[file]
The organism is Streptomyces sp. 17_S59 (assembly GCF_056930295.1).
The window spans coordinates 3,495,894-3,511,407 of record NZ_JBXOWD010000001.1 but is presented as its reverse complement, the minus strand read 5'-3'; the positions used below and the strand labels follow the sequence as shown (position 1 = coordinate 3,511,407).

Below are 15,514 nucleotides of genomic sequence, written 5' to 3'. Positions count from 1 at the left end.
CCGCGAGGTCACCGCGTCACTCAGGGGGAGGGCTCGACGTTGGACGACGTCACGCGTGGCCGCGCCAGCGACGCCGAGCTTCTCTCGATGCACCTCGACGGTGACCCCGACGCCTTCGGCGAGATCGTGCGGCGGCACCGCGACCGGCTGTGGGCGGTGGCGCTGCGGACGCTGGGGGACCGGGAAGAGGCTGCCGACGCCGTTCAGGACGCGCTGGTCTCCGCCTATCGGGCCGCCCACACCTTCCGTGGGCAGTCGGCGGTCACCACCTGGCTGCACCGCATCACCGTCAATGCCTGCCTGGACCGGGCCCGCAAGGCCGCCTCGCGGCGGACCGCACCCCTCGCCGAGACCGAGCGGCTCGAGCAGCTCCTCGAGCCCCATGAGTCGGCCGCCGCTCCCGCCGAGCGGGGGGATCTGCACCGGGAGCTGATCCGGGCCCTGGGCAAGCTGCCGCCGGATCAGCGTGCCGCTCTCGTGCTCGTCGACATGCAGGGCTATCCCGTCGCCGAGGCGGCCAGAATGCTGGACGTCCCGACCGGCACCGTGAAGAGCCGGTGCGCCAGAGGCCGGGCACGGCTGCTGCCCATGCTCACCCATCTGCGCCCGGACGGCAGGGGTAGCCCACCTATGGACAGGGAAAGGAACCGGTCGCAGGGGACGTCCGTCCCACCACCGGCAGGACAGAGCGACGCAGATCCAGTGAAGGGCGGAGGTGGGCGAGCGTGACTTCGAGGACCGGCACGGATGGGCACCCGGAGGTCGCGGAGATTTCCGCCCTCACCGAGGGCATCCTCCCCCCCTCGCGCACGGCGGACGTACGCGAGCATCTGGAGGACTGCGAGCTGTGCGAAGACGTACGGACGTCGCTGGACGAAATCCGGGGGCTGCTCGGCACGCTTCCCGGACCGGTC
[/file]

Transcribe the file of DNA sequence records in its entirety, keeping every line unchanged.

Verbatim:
The organism is Streptomyces sp. 17_S59 (assembly GCF_056930295.1).
The window spans coordinates 3,495,894-3,511,407 of record NZ_JBXOWD010000001.1 but is presented as its reverse complement, the minus strand read 5'-3'; the positions used below and the strand labels follow the sequence as shown (position 1 = coordinate 3,511,407).

Below are 15,514 nucleotides of genomic sequence, written 5' to 3'. Positions count from 1 at the left end.
CCGCGAGGTCACCGCGTCACTCAGGGGGAGGGCTCGACGTTGGACGACGTCACGCGTGGCCGCGCCAGCGACGCCGAGCTTCTCTCGATGCACCTCGACGGTGACCCCGACGCCTTCGGCGAGATCGTGCGGCGGCACCGCGACCGGCTGTGGGCGGTGGCGCTGCGGACGCTGGGGGACCGGGAAGAGGCTGCCGACGCCGTTCAGGACGCGCTGGTCTCCGCCTATCGGGCCGCCCACACCTTCCGTGGGCAGTCGGCGGTCACCACCTGGCTGCACCGCATCACCGTCAATGCCTGCCTGGACCGGGCCCGCAAGGCCGCCTCGCGGCGGACCGCACCCCTCGCCGAGACCGAGCGGCTCGAGCAGCTCCTCGAGCCCCATGAGTCGGCCGCCGCTCCCGCCGAGCGGGGGGATCTGCACCGGGAGCTGATCCGGGCCCTGGGCAAGCTGCCGCCGGATCAGCGTGCCGCTCTCGTGCTCGTCGACATGCAGGGCTATCCCGTCGCCGAGGCGGCCAGAATGCTGGACGTCCCGACCGGCACCGTGAAGAGCCGGTGCGCCAGAGGCCGGGCACGGCTGCTGCCCATGCTCACCCATCTGCGCCCGGACGGCAGGGGTAGCCCACCTATGGACAGGGAAAGGAACCGGTCGCAGGGGACGTCCGTCCCACCACCGGCAGGACAGAGCGACGCAGATCCAGTGAAGGGCGGAGGTGGGCGAGCGTGACTTCGAGGACCGGCACGGATGGGCACCCGGAGGTCGCGGAGATTTCCGCCCTCACCGAGGGCATCCTCCCCCCCTCGCGCACGGCGGACGTACGCGAGCATCTGGAGGACTGCGAGCTGTGCGAAGACGTACGGACGTCGCTGGACGAAATCCGGGGGCTGCTCGGCACGCTTCCCGGACCGGTC